Complex Differentiable and Holmorphic Functions (Pt. II)
Point of Post: This is a continuation of this post.
Let be open (we are obviously endowing with the usual topology). We say that a function is differentiable at if there exists a -linear function such that the limit
We call the complex total derivative of at and denote it . Of course, this definition is pure pedantry since any -linear function is of the form for some complex number . Thus, we know that , if it exists, is secretly just multiplication by some constant. We denote this constant and call it the derivative of at . We see then that being differentiable at is equivalent to the statement that
exists, and when it does, it is equal to .
If is differentiable at every point of we say it’s differentiable on . Note then that we get a function defined by . We say that is continuously differentiable if is continuous on . We say that is twice differentiable if is differentiable on , and we define -times differentiable similarly.
The first key theorem about differentiable functions is the following:
Theorem: Let be open. Then, if is such that is complex differentiable at then it is real differentiable at and (i.e. the complex total derivative is equal to the real total derivative).
Proof: Identifying as -vector spaces we see that is naturally an -map which evidently satisfies
from where the conclusion follows by the definition of being real differentiable and being a total derivative.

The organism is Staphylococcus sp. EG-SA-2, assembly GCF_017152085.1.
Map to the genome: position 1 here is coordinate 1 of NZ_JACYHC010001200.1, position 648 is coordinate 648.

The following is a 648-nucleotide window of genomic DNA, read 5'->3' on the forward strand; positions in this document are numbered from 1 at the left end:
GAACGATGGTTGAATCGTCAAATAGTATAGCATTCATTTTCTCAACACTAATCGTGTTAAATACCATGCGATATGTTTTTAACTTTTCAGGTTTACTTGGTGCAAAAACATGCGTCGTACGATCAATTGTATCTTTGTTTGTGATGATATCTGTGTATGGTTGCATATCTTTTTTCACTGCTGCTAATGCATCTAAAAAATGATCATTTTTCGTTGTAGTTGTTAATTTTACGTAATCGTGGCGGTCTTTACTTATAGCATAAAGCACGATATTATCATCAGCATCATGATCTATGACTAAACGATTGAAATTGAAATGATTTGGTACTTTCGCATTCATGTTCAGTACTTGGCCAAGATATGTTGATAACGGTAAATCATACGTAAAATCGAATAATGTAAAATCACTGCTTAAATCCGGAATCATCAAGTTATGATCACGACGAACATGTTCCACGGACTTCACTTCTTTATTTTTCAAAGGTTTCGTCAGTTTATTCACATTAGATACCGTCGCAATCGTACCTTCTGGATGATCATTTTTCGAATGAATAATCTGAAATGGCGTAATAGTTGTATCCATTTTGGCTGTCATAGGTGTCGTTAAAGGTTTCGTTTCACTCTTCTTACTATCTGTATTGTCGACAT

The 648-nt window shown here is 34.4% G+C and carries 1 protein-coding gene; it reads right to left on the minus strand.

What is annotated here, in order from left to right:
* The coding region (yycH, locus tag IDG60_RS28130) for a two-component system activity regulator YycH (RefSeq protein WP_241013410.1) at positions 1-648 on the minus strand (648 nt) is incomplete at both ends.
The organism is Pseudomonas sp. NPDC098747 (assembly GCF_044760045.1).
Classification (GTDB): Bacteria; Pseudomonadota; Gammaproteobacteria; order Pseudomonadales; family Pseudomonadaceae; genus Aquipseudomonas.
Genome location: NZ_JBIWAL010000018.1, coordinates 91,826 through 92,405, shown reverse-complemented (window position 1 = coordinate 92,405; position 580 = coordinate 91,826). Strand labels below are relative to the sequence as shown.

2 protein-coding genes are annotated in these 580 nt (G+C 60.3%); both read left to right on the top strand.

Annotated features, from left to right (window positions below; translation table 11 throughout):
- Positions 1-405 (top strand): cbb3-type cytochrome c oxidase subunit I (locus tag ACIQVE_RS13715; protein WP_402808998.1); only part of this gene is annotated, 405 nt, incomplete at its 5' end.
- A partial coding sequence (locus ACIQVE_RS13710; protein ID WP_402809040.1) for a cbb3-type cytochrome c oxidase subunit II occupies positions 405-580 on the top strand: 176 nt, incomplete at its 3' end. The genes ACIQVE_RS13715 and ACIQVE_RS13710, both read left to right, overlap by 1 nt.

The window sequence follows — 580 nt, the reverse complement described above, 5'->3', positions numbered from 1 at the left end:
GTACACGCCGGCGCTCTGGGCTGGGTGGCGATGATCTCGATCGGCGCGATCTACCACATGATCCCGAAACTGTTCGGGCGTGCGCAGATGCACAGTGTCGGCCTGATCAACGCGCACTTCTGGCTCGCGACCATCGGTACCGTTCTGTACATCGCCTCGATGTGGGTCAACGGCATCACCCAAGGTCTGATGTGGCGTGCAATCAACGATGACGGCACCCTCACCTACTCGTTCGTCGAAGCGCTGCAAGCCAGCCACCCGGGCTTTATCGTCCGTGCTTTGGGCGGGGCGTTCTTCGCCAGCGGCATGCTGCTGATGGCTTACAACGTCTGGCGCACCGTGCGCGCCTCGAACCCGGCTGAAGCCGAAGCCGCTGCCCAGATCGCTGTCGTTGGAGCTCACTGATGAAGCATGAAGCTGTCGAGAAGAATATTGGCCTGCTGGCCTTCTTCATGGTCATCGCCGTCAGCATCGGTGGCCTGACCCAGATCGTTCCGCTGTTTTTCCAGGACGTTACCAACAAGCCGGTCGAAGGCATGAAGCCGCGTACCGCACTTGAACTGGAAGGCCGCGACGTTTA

This allows us to conclude about the complex derivative all the things that were true for real differentiable functions . For example:
Corollary(Chain Rule): Let be open and suppose that and are functions such that is differentiable at and is differentiable at . Then, is differentiable at and .
Proof: By the chain rule for total derivatives and the fact that (complex total derivative equals total derivative) we know that , but this is clearly just the linear map from where the conclusion follows.
Using the same idea we also can conclude the following:
Corollary: Let be open and . Suppose that are differentiable at then:
where we must assume that for the last one.
We also know this fact:
Theorem: Let be open and connected. Then, if as functions on then for some constant . In particular, if then is constant.
Proof: Apply the case for real functions.
Since we know that real differentiable functions are continuous we may also conclude this:
Theorem: Let be open. If is differentiable at then it is continuous at .
 Greene, Robert Everist, and Steven George Krantz. Function Theory of One Complex Variable. Providence: American Mathematical Society, 2006. Print.
 Conway, John B. Functions of One Complex Variable I. New York: Springer-Verlag, 1978. Print.
 Rudin, W. Real and Complex Analysis. New York,NY: McGraw-Hill, 1988. Print.
 Ahlfors, Lars V. Complex Analysis; an Introduction to the Theory of Analytic Functions of One Complex Variable. New York: McGraw-Hill, 1966. Print.